Tuesday, July 25, 2017
The following message was sent by the Consortium for Citizens with Disabilities Grassroots Team:
There’s a lot going on right now, but we’re going to try and explain some of it--as you may have heard, the Senate held some votes today.
The Senate began by voting to start debate on healthcare bills this afternoon. That vote passed, with both Senators Collins of Maine and Murkowski of Alaska voting no. The Senate also voted on a slightly revised version of BCRA, with the horrible per capita caps on Medicaid. Due to procedural rules, the Senate had get 60 votes and did not. (Both Senators Portman and Capito voted for BCRA--they need to hear about how harmful this vote would be for their constituents with disabilities.) We anticipate that they will vote tomorrow on full repeal; this vote will not be the final vote. Please know this voting process will continue over the next several days with many different votes.
The process they're using moves fast—but currently, we think the Senate will be taking a FINAL vote THURSDAY OR FRIDAY. We do not know what that will be. It doesn’t matter. We’ll let you know when we know--until then you will hear a lot about other votes, but you should focus on advocating as hard as you can until this final vote.
The various bills have morphed and mutated multiple times over the course of the last few weeks, but one thing has stayed the same: any of these bills will absolutely destroy our healthcare system, and with it, the lives of millions of Americans with disabilities. Here’s a quick recap of what all of these bills do:
• No matter which version they vote on, millions of people will lose their health insurance.
• No matter which version they vote on, Medicaid will be cut by billions of dollars.
• No matter which version they vote on, millions of people with disabilities will have a harder time getting the health care and services we need.
If you’re feeling exhausted, scared, or overwhelmed, you’re not alone. This fight has been hard on us because of how important it is - and that’s exactly why we can’t give up now. These last days are critical. Here’s how we can win:
• Keep calling:
◦ Call your Senators and tell them to vote NO.
▪ Top Targets: Senators Capito (WV), Corker (TN), Heller (NV), Portman (OH), Graham (SC), Moran (KS), McCain (AZ)
▪ All Other Republican Senators
◦ Call and thank Senators Collins and Murkowski and ask them to stay strong.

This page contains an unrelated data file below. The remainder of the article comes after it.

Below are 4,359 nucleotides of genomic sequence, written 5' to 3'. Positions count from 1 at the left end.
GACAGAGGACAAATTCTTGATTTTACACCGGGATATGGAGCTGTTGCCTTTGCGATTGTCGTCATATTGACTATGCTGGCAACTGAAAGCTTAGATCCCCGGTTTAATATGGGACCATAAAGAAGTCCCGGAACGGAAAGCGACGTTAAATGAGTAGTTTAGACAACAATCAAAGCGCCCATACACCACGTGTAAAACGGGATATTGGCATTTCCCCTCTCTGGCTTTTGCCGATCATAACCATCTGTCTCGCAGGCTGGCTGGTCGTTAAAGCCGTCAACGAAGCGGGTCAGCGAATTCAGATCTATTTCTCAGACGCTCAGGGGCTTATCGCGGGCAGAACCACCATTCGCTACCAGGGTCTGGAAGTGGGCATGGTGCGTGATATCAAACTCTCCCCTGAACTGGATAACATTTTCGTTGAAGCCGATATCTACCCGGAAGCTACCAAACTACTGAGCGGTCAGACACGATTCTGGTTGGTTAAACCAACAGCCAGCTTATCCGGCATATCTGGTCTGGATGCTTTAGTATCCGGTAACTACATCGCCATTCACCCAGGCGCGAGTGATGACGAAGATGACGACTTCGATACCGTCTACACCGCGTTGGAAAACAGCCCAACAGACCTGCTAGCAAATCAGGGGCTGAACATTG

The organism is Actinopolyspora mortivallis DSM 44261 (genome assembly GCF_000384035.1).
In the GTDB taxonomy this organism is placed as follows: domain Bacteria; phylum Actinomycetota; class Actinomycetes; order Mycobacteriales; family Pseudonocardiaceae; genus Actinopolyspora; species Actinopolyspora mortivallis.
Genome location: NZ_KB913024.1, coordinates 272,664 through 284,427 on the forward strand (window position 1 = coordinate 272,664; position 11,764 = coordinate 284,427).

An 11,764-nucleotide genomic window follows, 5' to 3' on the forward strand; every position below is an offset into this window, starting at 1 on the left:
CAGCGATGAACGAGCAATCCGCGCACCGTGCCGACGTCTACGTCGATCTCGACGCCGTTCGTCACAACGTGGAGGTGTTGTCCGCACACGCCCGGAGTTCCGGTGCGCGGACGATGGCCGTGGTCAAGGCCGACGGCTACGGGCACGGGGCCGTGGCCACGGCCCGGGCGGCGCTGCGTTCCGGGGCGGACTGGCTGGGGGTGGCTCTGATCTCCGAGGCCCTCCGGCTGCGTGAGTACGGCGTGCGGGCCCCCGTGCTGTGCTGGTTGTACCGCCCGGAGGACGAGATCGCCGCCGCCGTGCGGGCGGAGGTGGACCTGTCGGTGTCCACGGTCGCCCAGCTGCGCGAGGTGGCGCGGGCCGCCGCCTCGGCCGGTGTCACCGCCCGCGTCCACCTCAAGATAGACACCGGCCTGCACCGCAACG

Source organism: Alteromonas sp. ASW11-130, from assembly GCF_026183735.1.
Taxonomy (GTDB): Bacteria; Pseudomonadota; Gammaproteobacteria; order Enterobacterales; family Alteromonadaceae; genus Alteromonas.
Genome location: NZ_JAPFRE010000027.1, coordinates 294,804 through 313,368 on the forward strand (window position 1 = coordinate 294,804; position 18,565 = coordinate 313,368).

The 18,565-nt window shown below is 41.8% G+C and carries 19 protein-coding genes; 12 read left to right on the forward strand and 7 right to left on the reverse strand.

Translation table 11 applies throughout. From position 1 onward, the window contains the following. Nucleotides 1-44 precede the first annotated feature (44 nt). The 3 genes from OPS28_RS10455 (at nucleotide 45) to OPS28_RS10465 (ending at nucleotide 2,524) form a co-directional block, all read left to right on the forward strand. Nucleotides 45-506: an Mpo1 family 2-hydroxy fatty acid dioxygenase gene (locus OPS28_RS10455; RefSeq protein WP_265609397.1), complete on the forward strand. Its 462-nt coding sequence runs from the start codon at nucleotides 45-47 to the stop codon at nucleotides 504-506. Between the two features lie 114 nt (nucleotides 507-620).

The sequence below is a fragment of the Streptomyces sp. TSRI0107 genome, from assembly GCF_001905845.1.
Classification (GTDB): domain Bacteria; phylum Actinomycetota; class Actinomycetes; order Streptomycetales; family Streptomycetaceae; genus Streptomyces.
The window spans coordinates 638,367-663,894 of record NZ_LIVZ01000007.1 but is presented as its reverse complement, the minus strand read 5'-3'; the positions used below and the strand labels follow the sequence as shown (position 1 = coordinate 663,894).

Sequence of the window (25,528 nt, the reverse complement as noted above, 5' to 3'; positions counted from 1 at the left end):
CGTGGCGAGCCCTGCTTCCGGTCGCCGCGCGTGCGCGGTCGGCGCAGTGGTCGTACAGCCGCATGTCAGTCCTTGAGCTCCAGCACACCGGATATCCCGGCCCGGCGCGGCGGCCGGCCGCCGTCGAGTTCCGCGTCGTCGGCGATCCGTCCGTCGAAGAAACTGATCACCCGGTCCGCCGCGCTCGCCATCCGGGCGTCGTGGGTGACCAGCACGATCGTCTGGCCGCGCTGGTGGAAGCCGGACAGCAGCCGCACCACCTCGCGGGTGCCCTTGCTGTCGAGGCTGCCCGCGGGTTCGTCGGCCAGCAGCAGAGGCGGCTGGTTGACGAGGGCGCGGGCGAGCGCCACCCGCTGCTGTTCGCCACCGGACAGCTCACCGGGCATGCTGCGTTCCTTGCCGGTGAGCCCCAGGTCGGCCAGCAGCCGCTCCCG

◦ If you have already called, keep calling.
◦ If you have trouble with phone conversations, evenings are a great chance to call and leave a voicemail while offices are closed.
◦ If you use AAC, you can call in using your AAC device, or get a friend to read your message into the phone. After you call your Senators’ DC office, try their state offices. You can use our script:
My name is [your full name]. I’m a constituent of Senator [Name], and I live in [your town] and my zipcode is [zipcode]. I’m calling to ask the Senator to vote NO on any bill that caps or cuts Medicaid. If any of the bills being discussed as part of the budget process are passed, millions of Americans will lose health insurance. These bills take away protections that people with disabilities depend on, drastically cut Medicaid, and will return us to the bad old days when people with disabilities like [me/ my family member/ my friends] were uninsurable. We can’t go back. Please vote AGAINST repealing any form of caps or cuts to Medicaid. It’s time for Congress to scrap repeal, leave Medicaid alone, and work together to improve the ACA. We’re counting on you to do the right thing.
• Thank Senators Murkowski and Collins. Normally, we tell you not to contact senators from other states. But regardless of where you live right now, please thank Senators Collins and Murkowski through email, letters, posting on social media, etc. Just a “Thanks from us and from the entire disability community for your support for people with disabilities. Please stay strong and reject any bill that hurts Medicaid” is more than enough. They will be feeling the pressure from others and we need to to make sure they hear from the disability community to stay strong.
• Send emails and faxes. After you call, email your Senators and say the same thing. Then, send them a fax with that same message.
• Go to your Senators’ local offices and tell their staff what you think. To find your Senators’ local offices, visit contactingcongress.org. Under the contact information for each Senator, there is a list of their local offices. This is one of the most effective ways to get your point across to an elected official.
You may have heard or will hear people saying that a bill is dead or that a vote went well. But we’ve heard that before - people said the same thing about the House bill and we are now in the Senate. So don’t let down your guard - the Medicaid program remains at risk and harmful caps and cuts could very easily pass. We are the only thing standing in the way of these horrible changes. In the next few days, we have to call, email, show up, and advocate like our lives depend on it - because for many of us, they do.